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Coalition of Opposition Lawmakers Accuses Rivers Assembly of Breaching Peace Accord

by Vicky Oselumese
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Coalition of Opposition Lawmakers Accuses Rivers Assembly of Breaching Peace Accord

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The coalition of opposition lawmakers in the 10th National Assembly has raised concerns over the actions of the Rivers State Assembly members who are loyal to the Minister of the Federal Capital Territory (FCT), Nyesom Wike.

According to the coalition, these members have allegedly breached the peace accord brokered by President Bola Ahmed Tinubu to resolve the political crisis in the state.

In a statement released by the coalition’s spokesperson, Ikenga Imo Ugochinyere, the group expressed their disappointment with the recent accusations made by the Martin Amaewhule-led 27 members of the Rivers Assembly against Governor Siminalayi Fubara.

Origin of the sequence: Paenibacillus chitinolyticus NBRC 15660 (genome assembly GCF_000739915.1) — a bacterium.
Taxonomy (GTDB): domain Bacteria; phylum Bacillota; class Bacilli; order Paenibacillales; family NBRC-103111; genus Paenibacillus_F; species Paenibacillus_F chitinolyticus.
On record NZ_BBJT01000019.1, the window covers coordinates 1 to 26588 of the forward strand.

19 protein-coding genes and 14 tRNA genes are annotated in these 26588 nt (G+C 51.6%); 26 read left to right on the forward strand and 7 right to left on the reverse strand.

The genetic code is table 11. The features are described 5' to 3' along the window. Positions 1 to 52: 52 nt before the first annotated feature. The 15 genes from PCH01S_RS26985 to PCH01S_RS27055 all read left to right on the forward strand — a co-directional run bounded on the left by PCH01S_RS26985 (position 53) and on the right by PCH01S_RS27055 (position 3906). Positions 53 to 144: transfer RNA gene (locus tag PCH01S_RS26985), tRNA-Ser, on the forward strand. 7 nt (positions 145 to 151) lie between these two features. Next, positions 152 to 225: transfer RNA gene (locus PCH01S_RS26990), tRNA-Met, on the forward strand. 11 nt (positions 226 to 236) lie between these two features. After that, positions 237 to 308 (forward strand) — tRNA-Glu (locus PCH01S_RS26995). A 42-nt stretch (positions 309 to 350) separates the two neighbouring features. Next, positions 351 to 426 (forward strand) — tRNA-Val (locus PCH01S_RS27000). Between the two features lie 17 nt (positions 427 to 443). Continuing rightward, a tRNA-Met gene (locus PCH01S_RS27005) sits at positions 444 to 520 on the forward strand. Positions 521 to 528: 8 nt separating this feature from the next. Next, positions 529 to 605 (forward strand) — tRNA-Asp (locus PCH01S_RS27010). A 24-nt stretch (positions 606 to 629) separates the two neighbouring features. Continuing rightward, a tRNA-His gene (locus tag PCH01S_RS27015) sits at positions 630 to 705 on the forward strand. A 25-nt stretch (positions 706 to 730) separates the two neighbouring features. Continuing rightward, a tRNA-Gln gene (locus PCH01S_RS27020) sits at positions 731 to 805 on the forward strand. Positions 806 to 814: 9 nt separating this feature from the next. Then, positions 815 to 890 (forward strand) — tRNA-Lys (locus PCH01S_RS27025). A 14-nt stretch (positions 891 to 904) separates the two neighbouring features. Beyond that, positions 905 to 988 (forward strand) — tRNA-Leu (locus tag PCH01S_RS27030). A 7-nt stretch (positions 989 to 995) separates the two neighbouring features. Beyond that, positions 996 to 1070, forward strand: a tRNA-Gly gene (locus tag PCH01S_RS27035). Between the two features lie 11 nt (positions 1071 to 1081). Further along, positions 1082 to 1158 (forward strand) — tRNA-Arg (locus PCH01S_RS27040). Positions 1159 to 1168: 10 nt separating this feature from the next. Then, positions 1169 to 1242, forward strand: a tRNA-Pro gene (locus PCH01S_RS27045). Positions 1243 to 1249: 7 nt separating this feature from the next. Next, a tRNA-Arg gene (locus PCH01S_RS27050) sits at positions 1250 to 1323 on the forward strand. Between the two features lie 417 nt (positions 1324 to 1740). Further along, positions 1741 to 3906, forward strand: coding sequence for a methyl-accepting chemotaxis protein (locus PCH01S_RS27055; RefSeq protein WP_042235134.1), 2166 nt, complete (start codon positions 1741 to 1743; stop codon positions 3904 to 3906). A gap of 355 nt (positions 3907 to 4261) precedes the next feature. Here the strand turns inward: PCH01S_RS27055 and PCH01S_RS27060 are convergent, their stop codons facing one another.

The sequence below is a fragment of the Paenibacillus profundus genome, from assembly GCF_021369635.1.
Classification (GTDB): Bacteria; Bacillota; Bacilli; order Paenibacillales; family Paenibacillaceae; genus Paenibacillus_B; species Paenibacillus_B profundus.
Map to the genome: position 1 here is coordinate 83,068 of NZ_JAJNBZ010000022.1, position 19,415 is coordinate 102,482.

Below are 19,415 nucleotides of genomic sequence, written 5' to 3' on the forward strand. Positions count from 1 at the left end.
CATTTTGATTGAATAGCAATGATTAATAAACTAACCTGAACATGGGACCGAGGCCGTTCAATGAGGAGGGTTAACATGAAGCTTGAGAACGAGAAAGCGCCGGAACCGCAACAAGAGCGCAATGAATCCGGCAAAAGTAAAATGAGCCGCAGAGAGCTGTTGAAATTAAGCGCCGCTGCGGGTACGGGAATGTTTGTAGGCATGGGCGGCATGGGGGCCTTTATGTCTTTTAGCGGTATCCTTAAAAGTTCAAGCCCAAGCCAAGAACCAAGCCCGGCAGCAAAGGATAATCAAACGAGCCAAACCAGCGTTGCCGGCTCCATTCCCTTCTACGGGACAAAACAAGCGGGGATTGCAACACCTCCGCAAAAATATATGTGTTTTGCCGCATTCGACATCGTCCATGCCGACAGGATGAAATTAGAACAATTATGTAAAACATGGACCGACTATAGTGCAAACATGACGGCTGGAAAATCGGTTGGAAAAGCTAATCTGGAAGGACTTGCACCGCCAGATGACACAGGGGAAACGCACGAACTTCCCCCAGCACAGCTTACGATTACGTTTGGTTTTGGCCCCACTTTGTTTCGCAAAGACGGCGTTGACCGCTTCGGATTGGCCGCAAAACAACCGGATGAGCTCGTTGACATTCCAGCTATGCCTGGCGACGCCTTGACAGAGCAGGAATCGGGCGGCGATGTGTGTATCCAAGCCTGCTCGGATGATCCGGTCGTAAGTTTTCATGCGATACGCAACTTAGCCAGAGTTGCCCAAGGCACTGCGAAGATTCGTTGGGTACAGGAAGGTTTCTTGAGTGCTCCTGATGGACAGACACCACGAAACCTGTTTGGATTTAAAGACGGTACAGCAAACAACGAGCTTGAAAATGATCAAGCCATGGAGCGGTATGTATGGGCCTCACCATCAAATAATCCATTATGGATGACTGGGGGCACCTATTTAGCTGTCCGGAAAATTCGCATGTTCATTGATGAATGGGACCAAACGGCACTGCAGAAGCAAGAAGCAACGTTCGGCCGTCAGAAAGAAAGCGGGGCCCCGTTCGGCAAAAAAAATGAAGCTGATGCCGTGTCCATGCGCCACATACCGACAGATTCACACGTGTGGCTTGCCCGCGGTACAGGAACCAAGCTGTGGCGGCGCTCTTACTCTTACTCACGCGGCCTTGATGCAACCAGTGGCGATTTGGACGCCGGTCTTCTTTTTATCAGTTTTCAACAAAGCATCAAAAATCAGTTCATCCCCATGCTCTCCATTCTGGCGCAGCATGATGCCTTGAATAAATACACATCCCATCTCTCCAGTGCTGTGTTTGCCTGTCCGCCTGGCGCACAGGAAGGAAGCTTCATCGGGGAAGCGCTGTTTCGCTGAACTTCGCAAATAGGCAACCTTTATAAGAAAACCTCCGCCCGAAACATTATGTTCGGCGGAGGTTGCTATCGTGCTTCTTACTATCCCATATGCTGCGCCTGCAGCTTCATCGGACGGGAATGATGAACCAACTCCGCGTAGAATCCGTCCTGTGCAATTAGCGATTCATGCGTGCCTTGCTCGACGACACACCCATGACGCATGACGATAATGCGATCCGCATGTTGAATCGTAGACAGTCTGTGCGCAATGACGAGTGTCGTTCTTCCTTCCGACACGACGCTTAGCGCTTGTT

The coalition believes that these accusations, along with other infractions, are an attempt to destabilize the government of Fubara. The coalition further stated that since their defection to the All Progressives Congress (APC), the state assembly members have been unlawfully amending and repealing laws that have no relevance to addressing the economic challenges faced by the state.

The opposition lawmakers highlighted that these actions are in direct violation of the presidential peace accord and are being carried out by individuals who are not recognized as lawmakers in the eyes of the law.

One example cited by the coalition was the override of the governor’s decision to withhold his assent to four bills earlier passed by the assembly. The governor had raised concerns that these amendments would create confusion and breach existing laws.

Despite this, the assembly members proceeded with the amendments, including the enactment of the Rivers State House of Assembly Service Commission Bill. The coalition emphasized that the actions of Martin Amaewhule and his cohorts are unconstitutional and aimed at destabilizing the administration of Governor Siminalayi Fubara to serve the interests of a single individual.

They also highlighted the laughable nature of assuming that these amendments could have a retrospective effect, citing Section 109(1g) of the 1999 Constitution as amended.

This article was updated 1 month ago


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